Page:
|1. C||8. YES|
|2. D||9. NOT GIVEN|
|3. B||10. NOT GIVEN|
|4. A||11. H|
|5. D||12. D|
|6. A||13. A|
|7. NO||14. I|
Few people have heard of the mite harvestman, and fewer still would recognize it at close range. The insect is a relative of the far more familiar daddy longlegs. But its legs are stubby rather than long, and its body is only as big as a sesame seed. To find mite harvestmen, scientists go to dark, humid forests and sift through the leaf litter. The animals respond by turning motionless, making them impossible for even a trained eye to pick out.’ They look like grains of dirt.’ said Gonzalo Giribet, an invertebrate biologist at Harvard University.
Dr Giribet and his colleagues have spent six years searching for mite harvestmen on five continents. The animals have an extraordinary story to tell they carry a record of hundreds of millions of years of geological history, chronicling the journeys that continents have made around the Earth. The Earth’s landmasses have slowly collided and broken apart again several times, carrying animals and plants with them. These species have provided clues to the continents’ paths.
The notion of continental drift originally came from such clues. In 1911, the German scientist Alfred Wegener was struck by the fact that fossils of similar animals and plants could be found on either side of the Atlantic. The ocean was too big for the species to have traveled across it on their own. Wegener speculated correctly, as it turned out that the surrounding continents had originally been welded together in a single landmass, which he called Pangea.
Continental drift, or plate tectonics as it is scientifically known, helped move species around the world. Armadillos and their relatives are found in South America and Africa today because their ancestors evolved when the continents were joined. When South America and North America connected a few million years ago, armadillos spread north, too.
Biogeographers can learn clues about continental drift by comparing related species. However, they must also recognize cases where species have spread for other reasons, such as by crossing great stretches of water. The island of Hawaii, for example, was home to a giant flightless goose that has become extinct. Studies on DNA extracted from its bones show that it evolved from the Canada goose. Having colonized Hawaii, it branched off from that species, losing its ability to fly. This evolution occurred half a million years ago, when geologists estimate that Hawaii emerged from the Pacific.
When species jump around the planet, their histories blur. It is difficult to say much about where cockroaches evolved, for example, because they can move quickly from continent to continent. This process, known as dispersal, limits many studies. ‘Most of them tend to concentrate on particular parts of the world.' Dr Giribet said. I wanted to find a new system for studying biogeography on a global scale.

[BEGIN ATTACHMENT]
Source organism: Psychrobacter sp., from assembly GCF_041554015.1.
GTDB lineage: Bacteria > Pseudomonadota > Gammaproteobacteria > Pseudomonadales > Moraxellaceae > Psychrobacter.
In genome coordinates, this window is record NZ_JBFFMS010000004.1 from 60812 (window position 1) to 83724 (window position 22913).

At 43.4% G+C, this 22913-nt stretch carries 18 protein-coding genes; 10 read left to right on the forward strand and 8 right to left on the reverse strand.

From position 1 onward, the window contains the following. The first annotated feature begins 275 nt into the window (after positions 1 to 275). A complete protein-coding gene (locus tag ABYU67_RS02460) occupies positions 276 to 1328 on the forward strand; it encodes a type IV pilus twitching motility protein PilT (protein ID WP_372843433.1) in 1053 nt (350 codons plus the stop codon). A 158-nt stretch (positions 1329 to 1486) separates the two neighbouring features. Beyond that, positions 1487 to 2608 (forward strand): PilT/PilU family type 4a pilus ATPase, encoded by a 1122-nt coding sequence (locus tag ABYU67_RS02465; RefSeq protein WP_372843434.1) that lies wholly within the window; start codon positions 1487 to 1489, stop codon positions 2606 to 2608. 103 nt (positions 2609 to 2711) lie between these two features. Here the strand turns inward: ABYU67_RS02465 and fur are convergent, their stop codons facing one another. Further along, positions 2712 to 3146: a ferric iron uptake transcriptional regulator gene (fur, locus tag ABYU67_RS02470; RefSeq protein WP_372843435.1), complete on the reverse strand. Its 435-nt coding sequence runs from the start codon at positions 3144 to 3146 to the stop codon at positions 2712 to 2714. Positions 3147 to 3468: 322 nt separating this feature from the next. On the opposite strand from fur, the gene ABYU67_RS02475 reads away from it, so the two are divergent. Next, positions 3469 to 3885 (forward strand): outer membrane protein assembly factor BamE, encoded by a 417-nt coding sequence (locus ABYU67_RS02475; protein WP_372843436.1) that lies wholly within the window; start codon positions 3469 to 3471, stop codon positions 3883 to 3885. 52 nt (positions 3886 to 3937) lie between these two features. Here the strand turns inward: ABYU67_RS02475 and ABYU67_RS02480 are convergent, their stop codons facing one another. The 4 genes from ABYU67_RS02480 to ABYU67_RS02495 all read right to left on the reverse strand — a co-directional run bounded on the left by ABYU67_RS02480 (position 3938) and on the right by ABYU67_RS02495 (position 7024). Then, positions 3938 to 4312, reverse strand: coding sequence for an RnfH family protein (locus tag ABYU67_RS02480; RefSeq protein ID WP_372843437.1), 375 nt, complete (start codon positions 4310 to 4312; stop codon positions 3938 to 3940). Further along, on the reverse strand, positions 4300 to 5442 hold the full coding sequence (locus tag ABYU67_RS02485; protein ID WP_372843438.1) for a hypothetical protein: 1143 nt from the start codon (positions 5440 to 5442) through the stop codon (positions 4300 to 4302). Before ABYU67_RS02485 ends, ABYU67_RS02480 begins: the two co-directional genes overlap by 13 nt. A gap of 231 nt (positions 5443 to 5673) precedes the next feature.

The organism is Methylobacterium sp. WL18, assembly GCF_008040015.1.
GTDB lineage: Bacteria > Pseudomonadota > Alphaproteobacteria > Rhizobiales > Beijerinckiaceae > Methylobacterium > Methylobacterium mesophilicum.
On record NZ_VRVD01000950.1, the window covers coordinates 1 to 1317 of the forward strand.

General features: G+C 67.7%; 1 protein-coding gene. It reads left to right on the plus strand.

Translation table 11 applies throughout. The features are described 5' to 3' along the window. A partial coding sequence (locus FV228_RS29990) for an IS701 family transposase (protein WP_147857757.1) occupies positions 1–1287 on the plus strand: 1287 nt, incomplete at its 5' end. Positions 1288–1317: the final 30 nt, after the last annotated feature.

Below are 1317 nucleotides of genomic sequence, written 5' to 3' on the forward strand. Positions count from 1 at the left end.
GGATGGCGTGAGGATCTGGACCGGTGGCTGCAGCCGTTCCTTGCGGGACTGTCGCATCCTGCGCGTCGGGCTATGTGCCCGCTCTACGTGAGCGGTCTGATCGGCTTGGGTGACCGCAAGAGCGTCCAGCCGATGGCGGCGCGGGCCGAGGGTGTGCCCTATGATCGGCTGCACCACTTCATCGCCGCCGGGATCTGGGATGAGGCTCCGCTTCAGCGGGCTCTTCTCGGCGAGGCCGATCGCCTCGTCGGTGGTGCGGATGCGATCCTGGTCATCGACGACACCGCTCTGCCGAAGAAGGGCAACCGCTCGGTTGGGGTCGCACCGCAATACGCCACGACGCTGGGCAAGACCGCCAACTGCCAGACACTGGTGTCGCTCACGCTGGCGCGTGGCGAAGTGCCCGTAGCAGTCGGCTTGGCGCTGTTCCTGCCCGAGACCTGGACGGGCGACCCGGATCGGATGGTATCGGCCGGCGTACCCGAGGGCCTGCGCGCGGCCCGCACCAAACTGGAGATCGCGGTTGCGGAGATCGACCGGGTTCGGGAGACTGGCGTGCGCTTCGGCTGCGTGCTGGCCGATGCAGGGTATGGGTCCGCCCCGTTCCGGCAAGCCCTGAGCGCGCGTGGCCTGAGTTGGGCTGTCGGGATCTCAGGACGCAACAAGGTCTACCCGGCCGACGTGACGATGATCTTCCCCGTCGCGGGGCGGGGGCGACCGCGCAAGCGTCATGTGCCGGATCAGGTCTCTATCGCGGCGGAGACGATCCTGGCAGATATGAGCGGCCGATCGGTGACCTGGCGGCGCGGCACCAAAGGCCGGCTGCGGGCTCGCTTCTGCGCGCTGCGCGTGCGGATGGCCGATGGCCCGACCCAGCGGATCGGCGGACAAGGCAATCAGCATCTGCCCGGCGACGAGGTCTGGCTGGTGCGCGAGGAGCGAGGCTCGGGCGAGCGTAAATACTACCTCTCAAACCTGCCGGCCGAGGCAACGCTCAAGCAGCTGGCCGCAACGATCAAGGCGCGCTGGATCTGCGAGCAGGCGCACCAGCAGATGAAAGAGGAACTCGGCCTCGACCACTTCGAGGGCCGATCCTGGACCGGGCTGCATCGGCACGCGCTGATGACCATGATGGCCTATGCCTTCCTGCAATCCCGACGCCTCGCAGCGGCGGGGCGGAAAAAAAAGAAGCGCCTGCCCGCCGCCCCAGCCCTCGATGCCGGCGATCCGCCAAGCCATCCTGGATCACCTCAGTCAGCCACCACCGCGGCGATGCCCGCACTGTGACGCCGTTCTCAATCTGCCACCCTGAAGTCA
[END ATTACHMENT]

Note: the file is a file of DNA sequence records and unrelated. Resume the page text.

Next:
Dr Giribet realized that mite harvestmen might be that system. The 5,000 or so mite harvestmen species can be found on every continent except Antarctica. Unlike creatures found around the world like cockroaches, mite harvestmen cannot disperse well. The typical harvestman species has a range of fewer than 50 miles. Harvestmen are not found on young islands like Hawaii, as these types of islands emerged long after the break-up of Pangea.
According to Assistant Professor Sarah Boyer, a former student of Dr Giribet. ‘It’s really hard to find a group of species that is distributed all over the world but that also doesn’t disperse very far.'
What mite harvestmen lack in mobility, they make up in age. Their ancestors were among the first land animals, and fossils of daddy longlegs have been found in 400 million-year-ago rocks. Mite harvestmen evolved long before Pangea broke up and have been carried along by continental drift ever since they’ve managed to get themselves around the world only because they’ve been around for hundreds of millions of years, Dr Boyer said. Dr Boyer, Dr Giribet and their colleagues have gathered thousands of mite harvestmen from around the world, from which they extracted DNA. Variations in the genes helped the scientists build an evolutionary tree. By calculating how quickly the DNA mutated, the scientists could estimate when lineages branched off. They then compared the harvestmen's evolution to the movements of the continents. ‘The patterns are remarkably clear.’ Dr Boyer said.
The scientists found that they could trace mite harvestmen from their ancestors on Pangea. One lineage includes species in Chile South Africa, Sri Lanka and other places separated by thousands of miles of ocean. But 150 million years ago, all those sites were in Gondwana which was a region of Pangea.
The harvestmen preserve smaller patterns of continental drift, as well as bigger ones. After analyzing the DNA of a Florida harvestman, Metasiro americanus, the scientists were surprised to find that it was not related to other North American species. Its closet relatives live in West Africa. Dr Boyer then began investigating the geological history of Florida and found recent research to explain the mystery. Florida started out welded to West Africa near Segenal. North America than collied into them Pangea was forming. About 170 million years ago, North America ripped away from West Africa, taking Florida with it. The African ancestors of Florida’s harvestmen came along the ride.
Dr Giribet now hopes to study dozens or even hundreds of species, to find clues about plate tectonics that a single animal could not show.